Mental Motivation, Fitness and Nutrition

Up until very recently I have been in a regular, continuous routine of sugar free living, clean eating and very regular medium to high intensity workouts.  I felt great, having never been healthier in my life.  Sugar free living really works for me, and the combination of great nutrition with regular cardio workouts combined with high intensity resistance and weight training increased my strength, stamina and mental motivation to the point where I felt great all day, every day.

I haven’t always been like this; most of my adult life was active by way of moving around as part of my daily commute to central London but otherwise sedentary.  A brisk walk to the bus stop or tube station, or a daily walk up the escalators at Holborn or Oxford Circus was all I got.

I chose to take up exercise after the birth of my second child.  By the time he turned two and I had lost a lot of the excess baby fat but I realised I was weak and needed to tone up.  I tried a couple of local fitness classes and ended up discovering Esther, who makes working out so much fun I had no choice but to stick to a weekly class and over a year or so built this up to 5 classes, three times a week.  If I had to miss any of my regular workouts I’d hate it, I enjoyed them so much.

I will never forget the morning after my first ever kettlebells class waking up and stretching my legs in bed, feeling no obvious aches or pain, getting out of bed then tumbling straight to the floor with a complete inability to walk!  I had done about 40 squats the day before, something I had never done in my life.

However after a recent difficult period dealing with family illness and therefore being unable to maintain my active lifestyle I have quickly seen my strength and stamina decline and sadly my mental motivation took a nosedive too.  Emotional eating crept back into my life – luckily I couldn’t face eating sugar again so I didn’t get addicted as I used to be.

I could have made time to work out at home, but I didn’t.  I’ve found that I’m a bit like a hen, I need a flock.  I just don’t find working out alone much fun at all.  Other women motivate me, whether they’re just starting their journey or they’ve been doing it for years.

During this time of unrest at home I chose to let my fitness slide.  What I found astonishing though is how hard I found it to go back to working out when I was eventually able to fit a class in.  I was no longer in the right mindset, out of routine and not feeling ready to join in with something that I had enjoyed and craved for many months.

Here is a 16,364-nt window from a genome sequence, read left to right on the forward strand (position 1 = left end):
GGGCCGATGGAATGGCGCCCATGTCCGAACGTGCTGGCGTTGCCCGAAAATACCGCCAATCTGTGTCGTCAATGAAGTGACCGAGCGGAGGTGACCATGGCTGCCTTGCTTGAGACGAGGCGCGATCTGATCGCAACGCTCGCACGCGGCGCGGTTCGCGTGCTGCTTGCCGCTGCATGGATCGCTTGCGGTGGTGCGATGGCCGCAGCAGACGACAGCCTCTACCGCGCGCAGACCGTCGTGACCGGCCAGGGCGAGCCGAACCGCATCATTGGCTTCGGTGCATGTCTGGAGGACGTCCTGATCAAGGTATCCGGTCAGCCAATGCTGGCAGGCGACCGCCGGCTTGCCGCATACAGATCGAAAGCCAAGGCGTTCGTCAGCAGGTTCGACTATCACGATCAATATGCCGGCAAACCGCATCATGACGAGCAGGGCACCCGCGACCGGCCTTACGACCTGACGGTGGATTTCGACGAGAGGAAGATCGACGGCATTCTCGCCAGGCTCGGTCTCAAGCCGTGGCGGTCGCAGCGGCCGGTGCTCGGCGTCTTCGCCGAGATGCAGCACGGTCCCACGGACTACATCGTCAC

I’ve found that for me the same thought processes are at work whether it’s being in a clear routine and not wanting to miss a regular workout or being totally out of routine and finding it hard to get back into it.

Why is this?  Am I the only one who feels this way?  I’m a creature of habit, so if I create one then I will stick to it and to change that habit is so very hard sometimes.

In the end I forced myself to go back to working out.  My stubbornness makes me do something I don’t want to knowing it’ll be good for me.  I’ll admit that the first workout I was able to go back to was hell.  I really only went because a friend persuaded me, and at various points throughout – even during my favourite parts – I almost left.  But just 15 minutes from the end the endorphins kicked in and I remembered what it was that I was missing out on.  I felt great by the end, and was so glad that I went.

So it just goes to show that there really is a complex web of mental motivation, fitness and nutrition that affects us all, even the self-proclaimed ‘healthy’ ones.

My other blogs:

My Sugar Free Journey

Sugar Free Snacks

Sugar Free Tips

Good and Bad Sugars

The Sugar Free Diet

Food is Fuel

How Becoming Sugar Free Has Changed Me

My ‘Sugar Free’ Family

Making Time for Food

The Surprising Thing About Sugar

Food, Fat and Feelings

Let’s Not Obsess


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